- The Washington Times - Wednesday, September 1, 2021

House Minority Leader Kevin McCarthy warned Tuesday of consequences for companies that comply with requests for user data made by the select committee investigating the Jan. 6. riot at the U.S. Capitol.

Mr. McCarthy, California Republican, was accused of attempted obstruction later Tuesday and was told he would not deter fellow House members from conducting their bipartisan investigation.

Nearly two months since the House voted to create the select committee, its members recently contacted several telecommunications and internet providers requesting they retain or provide certain records.

Most recently, a report published Tuesday said that 35 telecoms and social media companies have been ordered to hold on to phone records and other information relevant to the ongoing House investigation.

In a statement posted on Twitter, Mr. McCarthy claimed any company that turns over private information would be in violation of unspecified federal law and risks losing its ability to operate in the U.S.

“If companies still choose to violate federal law, a Republican majority will not forget and will stand with Americans to hold them fully accountable under the law,” Mr. McCarthy said in the statement.

The select committee replied to Mr. McCarthy the social media service later Tuesday by asserting it will not have its efforts to investigate the events of Jan. 6 hindered by the Republican minority leader.

“The Select Committee is investigating the violent attack on the Capitol and attempt to overturn the results of last year’s election,” it said in a statement. “We’ve asked companies not to destroy records that may help answer questions for the American people. The committee’s efforts won’t be deterred by those who want to whitewash or cover up the events of January 6th, or obstruct our investigation.”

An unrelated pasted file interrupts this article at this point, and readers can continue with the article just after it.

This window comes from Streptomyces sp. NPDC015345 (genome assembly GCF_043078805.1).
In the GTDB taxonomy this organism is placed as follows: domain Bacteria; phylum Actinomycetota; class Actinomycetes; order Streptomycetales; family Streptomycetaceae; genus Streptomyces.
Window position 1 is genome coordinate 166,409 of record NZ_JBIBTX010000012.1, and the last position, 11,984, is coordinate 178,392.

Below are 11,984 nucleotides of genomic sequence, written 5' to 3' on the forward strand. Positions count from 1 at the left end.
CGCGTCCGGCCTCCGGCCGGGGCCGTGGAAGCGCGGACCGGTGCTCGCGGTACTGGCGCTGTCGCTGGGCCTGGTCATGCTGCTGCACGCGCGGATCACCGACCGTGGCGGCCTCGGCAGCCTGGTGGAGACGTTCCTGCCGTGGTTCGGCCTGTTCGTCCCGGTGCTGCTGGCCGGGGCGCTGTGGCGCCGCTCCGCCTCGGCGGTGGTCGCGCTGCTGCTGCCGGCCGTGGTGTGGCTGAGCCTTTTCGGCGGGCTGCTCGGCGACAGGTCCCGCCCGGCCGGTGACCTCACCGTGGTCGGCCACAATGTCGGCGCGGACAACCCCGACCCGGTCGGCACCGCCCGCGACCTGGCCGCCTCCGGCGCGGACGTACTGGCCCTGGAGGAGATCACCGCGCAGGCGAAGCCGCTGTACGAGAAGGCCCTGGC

Mr. McCarthy had not responded publicly as of Wednesday morning. His spokesperson did not immediately respond an inquiry about what law the companies would allegedly be violating.

It is not rare for Congress or its committees and subcommittees to send out subpoenas compelling the production of documents or witnesses, and the Select Committee is authorized to issue them.

Previously, the select committee recently contacted several executive branch agencies, as well as internet and social media services, requesting various information related to the 2020 election and Jan. 6.

Citing an unnamed source, The Washington Post reported Tuesday that the select committee asked nearly three dozen companies this week to retain phone records and other information related to its inquiry.

• Andrew Blake can be reached at ablake@washingtontimes.com.

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